ArtsAutosBooksBusinessEducationEntertainmentFamilyFashionFoodGamesGenderHealthHolidaysHomeHubPagesPersonal FinancePetsPoliticsReligionSportsTechnologyTravel
  • »
  • Health»
  • Diseases, Disorders & Conditions

5 Factors That Affect Cholesterol Levels

Updated on January 20, 2012
Heart Health Care
Heart Health Care | Source

Heart disease, marked as the leading cause of mortality in America and on other parts of the world, has awakened people’s minds on how important it is to live a healthy lifestyle.

People are now starting to become extremely cautious about their health and get their selves screened to determine if they are at risk of high cholesterol levels, hypertension or any other detrimental disease.

High cholesterol, as one of the biggest contributors of heart disease, is a common condition that many men and women of our time may acquire during their early 20’s and up to their late 50’s. To keep you informed on what factors that may affect your overall cholesterol count, below are the common denominators you can start to work with.

Food and Diet

The kinds of foods you eat is a good reflection of your heart. Modifying your diet is one of the key techniques to help you achieve a healthy level of cholesterol.

If you’re fond of eating fried foods, you may want to think twice! Fried and processed foods highly possess saturated fat and high levels of the bad cholesterol. Instead, you may want to opt for a steamed cook fish that has omega-3 properties that can bring benefits to your heart.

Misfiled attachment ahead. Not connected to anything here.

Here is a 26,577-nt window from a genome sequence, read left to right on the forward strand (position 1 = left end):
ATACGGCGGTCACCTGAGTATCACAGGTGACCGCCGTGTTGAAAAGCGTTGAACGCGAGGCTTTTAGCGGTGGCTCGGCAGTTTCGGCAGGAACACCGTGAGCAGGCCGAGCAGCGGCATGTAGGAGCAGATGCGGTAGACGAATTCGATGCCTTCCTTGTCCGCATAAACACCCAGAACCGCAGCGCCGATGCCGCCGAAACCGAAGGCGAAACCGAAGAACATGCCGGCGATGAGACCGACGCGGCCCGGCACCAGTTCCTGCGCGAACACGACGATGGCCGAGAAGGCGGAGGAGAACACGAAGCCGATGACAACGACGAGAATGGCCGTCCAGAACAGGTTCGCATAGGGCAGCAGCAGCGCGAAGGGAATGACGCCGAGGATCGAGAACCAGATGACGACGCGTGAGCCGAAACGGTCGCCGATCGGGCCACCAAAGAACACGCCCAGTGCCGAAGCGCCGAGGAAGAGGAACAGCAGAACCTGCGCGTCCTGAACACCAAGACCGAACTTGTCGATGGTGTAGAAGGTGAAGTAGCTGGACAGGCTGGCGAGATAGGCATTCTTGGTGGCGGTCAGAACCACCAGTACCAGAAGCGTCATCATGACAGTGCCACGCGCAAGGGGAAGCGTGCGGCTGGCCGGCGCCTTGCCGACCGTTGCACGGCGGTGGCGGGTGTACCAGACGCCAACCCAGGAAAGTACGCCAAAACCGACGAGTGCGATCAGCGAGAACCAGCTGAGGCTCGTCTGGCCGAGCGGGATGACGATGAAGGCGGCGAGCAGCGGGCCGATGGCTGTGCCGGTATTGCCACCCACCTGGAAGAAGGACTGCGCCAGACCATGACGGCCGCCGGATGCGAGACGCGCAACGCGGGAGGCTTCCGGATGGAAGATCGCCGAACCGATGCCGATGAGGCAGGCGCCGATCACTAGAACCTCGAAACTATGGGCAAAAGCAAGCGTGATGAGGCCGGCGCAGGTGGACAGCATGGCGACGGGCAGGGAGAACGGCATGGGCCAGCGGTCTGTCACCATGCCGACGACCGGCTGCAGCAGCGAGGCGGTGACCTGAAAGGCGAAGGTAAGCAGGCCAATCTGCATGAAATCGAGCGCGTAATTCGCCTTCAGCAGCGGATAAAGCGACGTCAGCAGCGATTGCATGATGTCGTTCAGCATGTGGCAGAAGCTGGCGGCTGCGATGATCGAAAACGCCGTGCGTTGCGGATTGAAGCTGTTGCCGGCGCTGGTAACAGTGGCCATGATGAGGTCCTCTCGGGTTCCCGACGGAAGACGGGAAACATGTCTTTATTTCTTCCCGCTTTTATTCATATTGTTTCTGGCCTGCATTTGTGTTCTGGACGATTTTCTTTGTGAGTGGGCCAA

Physical Activity

Another factor that highly affects high cholesterol level and heart disease is physical inactivity.

If you’re not fond of sports or any kinetic activity, you may want to consider in taking long jogs or walks for at least 30 minutes per day. A simple exercise such as walking goes a long way in lowering your bad cholesterol levels.


Being overweight puts you at risk of illnesses including hypercholesterolemia. If you’re way beyond your ideal body weight, you may want to consider shedding some pounds to help you lower your risk of heart disease and even diabetes.


If your father’s mom has a health history of high cholesterol, there is a huge chance that you can acquire this condition too.

Although heredity is a non-modifiable risk factor, you can still do something about it.

How? You can start to live a healthier lifestyle to help you prevent, control and lower cholesterol levels.


Increasing age

High levels of cholesterol is commonly the result of poor eating habits, inactivity and obesity that is accumulated ever since we are born.

If you think you’re at risk of high cholesterol even though you’re in your early 20’s or 30’s, it is best for you to start exercising, choose the proper cholesterol lowering supplements, be picky when it comes to food and aim for your ideal body weight.

Prevention always has been and always will be better than cure.


    0 of 8192 characters used
    Post Comment

    • RTalloni profile image

      RTalloni 6 years ago from the short journey

      Bravo! More people need to hear, "Prevention always has been and always will be better than cure."

      Very practical points you have here. Offering straightforward info to help us think the needs through is a great start on HP.